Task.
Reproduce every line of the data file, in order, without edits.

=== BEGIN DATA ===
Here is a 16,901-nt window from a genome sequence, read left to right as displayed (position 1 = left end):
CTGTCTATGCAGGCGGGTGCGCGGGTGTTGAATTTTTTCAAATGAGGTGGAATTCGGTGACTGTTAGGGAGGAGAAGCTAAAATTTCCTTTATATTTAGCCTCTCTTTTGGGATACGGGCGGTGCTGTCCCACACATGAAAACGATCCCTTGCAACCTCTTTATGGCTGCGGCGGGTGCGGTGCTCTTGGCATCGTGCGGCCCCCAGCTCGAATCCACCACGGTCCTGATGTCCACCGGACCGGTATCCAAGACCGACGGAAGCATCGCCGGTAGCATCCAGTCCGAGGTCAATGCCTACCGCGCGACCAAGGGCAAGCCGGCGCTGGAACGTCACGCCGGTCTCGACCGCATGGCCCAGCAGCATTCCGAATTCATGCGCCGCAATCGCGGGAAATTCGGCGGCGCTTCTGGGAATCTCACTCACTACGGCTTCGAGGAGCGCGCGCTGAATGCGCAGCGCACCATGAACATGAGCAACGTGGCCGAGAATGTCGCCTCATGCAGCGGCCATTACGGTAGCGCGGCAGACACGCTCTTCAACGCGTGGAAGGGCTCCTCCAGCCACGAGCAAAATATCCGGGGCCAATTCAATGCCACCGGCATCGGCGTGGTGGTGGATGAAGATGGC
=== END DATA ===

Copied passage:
Here is a 16,901-nt window from a genome sequence, read left to right as displayed (position 1 = left end):
CTGTCTATGCAGGCGGGTGCGCGGGTGTTGAATTTTTTCAAATGAGGTGGAATTCGGTGACTGTTAGGGAGGAGAAGCTAAAATTTCCTTTATATTTAGCCTCTCTTTTGGGATACGGGCGGTGCTGTCCCACACATGAAAACGATCCCTTGCAACCTCTTTATGGCTGCGGCGGGTGCGGTGCTCTTGGCATCGTGCGGCCCCCAGCTCGAATCCACCACGGTCCTGATGTCCACCGGACCGGTATCCAAGACCGACGGAAGCATCGCCGGTAGCATCCAGTCCGAGGTCAATGCCTACCGCGCGACCAAGGGCAAGCCGGCGCTGGAACGTCACGCCGGTCTCGACCGCATGGCCCAGCAGCATTCCGAATTCATGCGCCGCAATCGCGGGAAATTCGGCGGCGCTTCTGGGAATCTCACTCACTACGGCTTCGAGGAGCGCGCGCTGAATGCGCAGCGCACCATGAACATGAGCAACGTGGCCGAGAATGTCGCCTCATGCAGCGGCCATTACGGTAGCGCGGCAGACACGCTCTTCAACGCGTGGAAGGGCTCCTCCAGCCACGAGCAAAATATCCGGGGCCAATTCAATGCCACCGGCATCGGCGTGGTGGTGGATGAAGATGGC